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In my powershell script, I am calling a cmdlet (Say "Connect-Database"). If the cmdlet needs additional parameter, it prompts the user to supply those values ( say, "Connect-Database" can not get credentials from registry , so it prompts for "Username" "password" on Powershell console and expects the user to give that value ).

I looked into the code of Powershell cmdlet. I found that it is using "CommandInvocationIntrinsics" to prompt the user (using "NewScriptBlock" and then "Invoke" method of "CommandInvocationIntrinsics" ).

Since I am calling this cmdlets from the Powershell script, I want that whenever such a prompting happened, it will be suppressed and an exception is thrown.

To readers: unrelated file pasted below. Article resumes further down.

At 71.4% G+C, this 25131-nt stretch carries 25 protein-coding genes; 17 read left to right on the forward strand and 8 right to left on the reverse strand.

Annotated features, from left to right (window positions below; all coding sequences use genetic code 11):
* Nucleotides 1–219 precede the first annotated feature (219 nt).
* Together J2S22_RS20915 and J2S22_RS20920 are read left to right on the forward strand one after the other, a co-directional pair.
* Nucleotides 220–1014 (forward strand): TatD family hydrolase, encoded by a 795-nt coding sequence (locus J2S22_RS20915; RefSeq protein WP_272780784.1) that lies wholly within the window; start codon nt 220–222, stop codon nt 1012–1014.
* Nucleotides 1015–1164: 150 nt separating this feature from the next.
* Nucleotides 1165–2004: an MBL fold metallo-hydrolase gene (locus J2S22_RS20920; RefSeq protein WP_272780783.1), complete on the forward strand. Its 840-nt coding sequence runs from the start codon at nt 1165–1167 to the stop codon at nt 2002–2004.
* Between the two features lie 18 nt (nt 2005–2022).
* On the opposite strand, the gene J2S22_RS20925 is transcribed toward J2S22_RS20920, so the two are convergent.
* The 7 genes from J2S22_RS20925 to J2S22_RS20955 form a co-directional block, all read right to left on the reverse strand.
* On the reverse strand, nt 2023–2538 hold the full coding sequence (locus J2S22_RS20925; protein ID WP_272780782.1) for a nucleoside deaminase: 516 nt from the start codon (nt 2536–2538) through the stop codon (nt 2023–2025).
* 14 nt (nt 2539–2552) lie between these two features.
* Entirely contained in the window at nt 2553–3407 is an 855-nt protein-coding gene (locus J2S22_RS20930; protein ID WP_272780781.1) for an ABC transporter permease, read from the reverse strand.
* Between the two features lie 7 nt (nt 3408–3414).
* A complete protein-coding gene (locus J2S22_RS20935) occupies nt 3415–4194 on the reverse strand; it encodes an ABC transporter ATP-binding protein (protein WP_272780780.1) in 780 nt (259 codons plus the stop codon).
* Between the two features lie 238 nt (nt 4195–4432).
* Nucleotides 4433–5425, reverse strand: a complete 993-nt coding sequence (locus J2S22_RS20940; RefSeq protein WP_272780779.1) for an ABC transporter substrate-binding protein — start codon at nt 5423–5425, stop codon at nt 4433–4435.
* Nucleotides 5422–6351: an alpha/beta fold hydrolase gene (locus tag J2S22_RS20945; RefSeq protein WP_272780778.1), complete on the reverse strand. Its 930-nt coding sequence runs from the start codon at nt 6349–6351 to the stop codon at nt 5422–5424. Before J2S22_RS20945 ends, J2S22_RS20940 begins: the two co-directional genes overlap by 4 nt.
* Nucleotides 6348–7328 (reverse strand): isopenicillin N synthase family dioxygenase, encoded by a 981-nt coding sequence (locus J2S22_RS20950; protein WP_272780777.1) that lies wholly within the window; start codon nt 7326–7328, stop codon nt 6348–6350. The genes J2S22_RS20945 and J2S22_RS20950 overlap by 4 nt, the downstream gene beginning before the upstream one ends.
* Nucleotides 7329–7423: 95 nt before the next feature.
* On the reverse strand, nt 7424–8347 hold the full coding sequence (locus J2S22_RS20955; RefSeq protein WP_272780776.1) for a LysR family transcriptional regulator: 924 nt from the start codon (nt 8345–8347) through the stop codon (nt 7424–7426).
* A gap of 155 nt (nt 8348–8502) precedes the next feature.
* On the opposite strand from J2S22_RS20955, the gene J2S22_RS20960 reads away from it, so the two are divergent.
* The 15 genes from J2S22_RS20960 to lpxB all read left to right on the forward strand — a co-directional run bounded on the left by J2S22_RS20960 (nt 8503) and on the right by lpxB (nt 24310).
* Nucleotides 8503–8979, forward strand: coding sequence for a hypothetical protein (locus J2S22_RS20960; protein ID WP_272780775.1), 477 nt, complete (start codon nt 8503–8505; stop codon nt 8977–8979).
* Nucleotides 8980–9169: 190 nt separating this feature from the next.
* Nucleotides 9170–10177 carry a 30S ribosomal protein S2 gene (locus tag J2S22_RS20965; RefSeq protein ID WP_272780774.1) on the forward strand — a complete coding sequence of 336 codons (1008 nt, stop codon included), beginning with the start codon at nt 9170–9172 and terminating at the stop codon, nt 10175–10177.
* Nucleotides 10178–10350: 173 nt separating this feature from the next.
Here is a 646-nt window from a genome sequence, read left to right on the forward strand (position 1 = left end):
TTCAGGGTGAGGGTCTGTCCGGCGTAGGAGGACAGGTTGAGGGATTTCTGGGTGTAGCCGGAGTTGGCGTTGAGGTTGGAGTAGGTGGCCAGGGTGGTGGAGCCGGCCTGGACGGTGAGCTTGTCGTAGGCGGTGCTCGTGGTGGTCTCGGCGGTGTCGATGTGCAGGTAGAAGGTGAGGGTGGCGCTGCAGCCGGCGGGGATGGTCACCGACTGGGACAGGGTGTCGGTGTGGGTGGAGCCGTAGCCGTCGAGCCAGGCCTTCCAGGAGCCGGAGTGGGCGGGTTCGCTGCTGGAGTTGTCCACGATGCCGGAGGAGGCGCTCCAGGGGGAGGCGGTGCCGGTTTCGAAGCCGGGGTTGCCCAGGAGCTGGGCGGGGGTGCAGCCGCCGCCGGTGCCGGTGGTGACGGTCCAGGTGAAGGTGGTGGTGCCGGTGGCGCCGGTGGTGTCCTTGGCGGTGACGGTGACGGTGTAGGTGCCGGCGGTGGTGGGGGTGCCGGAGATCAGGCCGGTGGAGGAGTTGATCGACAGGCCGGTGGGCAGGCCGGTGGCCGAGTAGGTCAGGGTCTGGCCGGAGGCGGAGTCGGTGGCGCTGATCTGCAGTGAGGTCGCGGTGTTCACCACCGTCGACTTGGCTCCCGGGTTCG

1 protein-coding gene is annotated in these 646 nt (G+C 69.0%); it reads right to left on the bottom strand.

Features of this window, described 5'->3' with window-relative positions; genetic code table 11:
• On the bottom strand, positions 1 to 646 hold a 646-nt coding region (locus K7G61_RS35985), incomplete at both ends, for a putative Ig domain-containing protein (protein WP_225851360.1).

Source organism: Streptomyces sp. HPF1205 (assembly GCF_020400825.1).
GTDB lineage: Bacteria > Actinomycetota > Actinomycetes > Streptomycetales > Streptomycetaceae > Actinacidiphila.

The code is something like this -

try
{
    $db = Connect-Database <databasename>
    #if username / password is prompted, it should be converted into error. But it should not be shown in powershell console.

    if($Error.Count > 0)
    {
        throw $Error[0]
    }
}
catch
{
    #do something
}
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My way of doing that, is first to enumerate mandatory parameters, and then initialized them with $null vars. So there is no more interaction and an error is thrown.

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Easy solution, don't prompt. I feel that you should either always prompt (by using mandatory parameters), or never prompt during the execution of your command. If you don't have enough information, throw an error. If your command is being used interactively, the user can rerun with the correct information.

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